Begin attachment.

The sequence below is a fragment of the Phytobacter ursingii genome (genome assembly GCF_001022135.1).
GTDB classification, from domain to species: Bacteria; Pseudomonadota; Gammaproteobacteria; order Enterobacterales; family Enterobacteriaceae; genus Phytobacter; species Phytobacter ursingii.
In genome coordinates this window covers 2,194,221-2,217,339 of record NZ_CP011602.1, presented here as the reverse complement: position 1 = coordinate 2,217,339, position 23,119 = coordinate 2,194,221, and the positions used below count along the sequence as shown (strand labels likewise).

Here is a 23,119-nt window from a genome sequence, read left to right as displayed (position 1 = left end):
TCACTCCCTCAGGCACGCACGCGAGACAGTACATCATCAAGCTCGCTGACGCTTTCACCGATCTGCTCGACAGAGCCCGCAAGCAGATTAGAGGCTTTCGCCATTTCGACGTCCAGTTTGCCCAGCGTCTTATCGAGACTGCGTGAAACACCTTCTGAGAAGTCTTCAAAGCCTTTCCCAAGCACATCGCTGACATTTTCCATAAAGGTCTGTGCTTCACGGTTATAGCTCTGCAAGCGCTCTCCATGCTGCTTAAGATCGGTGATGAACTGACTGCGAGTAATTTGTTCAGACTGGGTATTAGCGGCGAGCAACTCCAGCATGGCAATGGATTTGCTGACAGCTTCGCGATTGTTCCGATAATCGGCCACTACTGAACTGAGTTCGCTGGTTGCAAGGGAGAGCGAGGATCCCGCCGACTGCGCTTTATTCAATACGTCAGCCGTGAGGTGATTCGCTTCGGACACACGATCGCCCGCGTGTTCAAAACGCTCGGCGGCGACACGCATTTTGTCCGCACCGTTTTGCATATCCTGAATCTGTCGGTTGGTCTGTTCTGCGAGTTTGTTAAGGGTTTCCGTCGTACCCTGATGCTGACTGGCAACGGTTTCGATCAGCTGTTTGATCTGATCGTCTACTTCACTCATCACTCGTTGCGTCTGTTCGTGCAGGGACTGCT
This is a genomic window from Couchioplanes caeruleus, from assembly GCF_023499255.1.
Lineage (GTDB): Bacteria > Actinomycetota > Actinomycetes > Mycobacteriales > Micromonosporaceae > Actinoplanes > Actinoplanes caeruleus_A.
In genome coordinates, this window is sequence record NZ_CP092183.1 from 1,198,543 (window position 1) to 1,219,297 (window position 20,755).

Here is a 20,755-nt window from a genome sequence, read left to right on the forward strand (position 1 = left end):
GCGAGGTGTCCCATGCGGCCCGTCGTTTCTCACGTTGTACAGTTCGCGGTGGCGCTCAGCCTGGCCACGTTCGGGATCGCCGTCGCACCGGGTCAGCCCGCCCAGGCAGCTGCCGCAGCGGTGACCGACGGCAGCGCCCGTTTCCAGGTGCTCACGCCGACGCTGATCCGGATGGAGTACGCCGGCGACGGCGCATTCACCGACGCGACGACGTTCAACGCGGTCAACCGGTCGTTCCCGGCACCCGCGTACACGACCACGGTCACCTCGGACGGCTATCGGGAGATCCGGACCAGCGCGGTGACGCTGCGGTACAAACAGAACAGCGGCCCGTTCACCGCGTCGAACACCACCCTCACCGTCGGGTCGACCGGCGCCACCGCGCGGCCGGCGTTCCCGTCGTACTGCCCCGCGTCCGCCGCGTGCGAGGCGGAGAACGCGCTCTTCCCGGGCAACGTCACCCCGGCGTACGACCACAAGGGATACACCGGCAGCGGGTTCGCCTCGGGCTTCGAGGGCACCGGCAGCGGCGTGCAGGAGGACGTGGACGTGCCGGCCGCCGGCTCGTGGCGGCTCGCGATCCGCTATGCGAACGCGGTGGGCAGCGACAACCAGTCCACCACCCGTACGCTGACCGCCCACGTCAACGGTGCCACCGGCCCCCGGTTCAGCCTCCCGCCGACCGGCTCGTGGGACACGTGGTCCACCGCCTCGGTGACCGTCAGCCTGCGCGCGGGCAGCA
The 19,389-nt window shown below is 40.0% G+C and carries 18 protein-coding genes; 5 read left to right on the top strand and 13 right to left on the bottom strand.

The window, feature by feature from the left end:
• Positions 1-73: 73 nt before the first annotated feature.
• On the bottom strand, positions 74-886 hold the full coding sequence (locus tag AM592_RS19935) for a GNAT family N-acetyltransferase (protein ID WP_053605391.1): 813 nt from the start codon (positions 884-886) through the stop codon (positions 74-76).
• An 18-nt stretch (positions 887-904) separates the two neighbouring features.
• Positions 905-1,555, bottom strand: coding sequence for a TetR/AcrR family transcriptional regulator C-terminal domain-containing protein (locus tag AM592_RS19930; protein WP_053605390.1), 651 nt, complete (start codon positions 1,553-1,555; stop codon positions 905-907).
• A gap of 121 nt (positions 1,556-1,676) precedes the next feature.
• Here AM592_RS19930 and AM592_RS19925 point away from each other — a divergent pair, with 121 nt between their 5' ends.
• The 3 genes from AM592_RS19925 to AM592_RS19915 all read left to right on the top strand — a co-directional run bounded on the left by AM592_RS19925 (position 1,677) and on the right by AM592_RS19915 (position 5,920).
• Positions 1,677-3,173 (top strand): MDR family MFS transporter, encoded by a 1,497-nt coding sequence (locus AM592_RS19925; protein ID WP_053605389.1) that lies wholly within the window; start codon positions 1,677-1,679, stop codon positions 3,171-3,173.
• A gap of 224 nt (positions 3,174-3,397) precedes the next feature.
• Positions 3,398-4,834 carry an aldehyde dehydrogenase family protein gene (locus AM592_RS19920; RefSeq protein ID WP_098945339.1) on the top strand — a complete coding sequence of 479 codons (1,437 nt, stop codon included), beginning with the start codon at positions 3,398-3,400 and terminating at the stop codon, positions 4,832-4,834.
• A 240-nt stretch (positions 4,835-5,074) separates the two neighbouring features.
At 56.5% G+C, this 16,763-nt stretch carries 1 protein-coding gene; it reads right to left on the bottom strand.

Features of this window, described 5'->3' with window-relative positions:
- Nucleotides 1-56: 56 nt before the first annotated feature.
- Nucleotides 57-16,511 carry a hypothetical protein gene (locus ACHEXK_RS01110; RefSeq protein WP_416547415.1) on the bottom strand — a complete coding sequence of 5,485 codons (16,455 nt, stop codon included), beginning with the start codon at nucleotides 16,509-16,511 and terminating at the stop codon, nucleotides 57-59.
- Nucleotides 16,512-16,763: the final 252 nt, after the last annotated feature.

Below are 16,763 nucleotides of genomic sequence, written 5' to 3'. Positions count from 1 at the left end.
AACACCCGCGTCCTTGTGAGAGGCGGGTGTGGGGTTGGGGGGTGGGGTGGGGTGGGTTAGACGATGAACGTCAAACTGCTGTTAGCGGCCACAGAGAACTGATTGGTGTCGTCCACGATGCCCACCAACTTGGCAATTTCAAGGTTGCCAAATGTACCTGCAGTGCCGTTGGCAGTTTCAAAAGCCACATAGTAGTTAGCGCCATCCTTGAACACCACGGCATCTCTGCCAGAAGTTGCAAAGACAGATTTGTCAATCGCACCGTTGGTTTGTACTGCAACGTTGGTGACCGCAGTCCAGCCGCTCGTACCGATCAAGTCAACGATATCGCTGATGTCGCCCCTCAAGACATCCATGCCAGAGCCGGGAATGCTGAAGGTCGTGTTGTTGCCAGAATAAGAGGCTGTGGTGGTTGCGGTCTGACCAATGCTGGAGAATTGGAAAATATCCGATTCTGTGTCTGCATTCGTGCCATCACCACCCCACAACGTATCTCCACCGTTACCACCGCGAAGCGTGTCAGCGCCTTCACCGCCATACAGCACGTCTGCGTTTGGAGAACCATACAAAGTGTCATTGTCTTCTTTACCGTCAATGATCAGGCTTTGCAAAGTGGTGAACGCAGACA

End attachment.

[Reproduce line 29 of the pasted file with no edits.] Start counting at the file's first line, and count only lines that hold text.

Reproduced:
Below are 16,763 nucleotides of genomic sequence, written 5' to 3'. Positions count from 1 at the left end.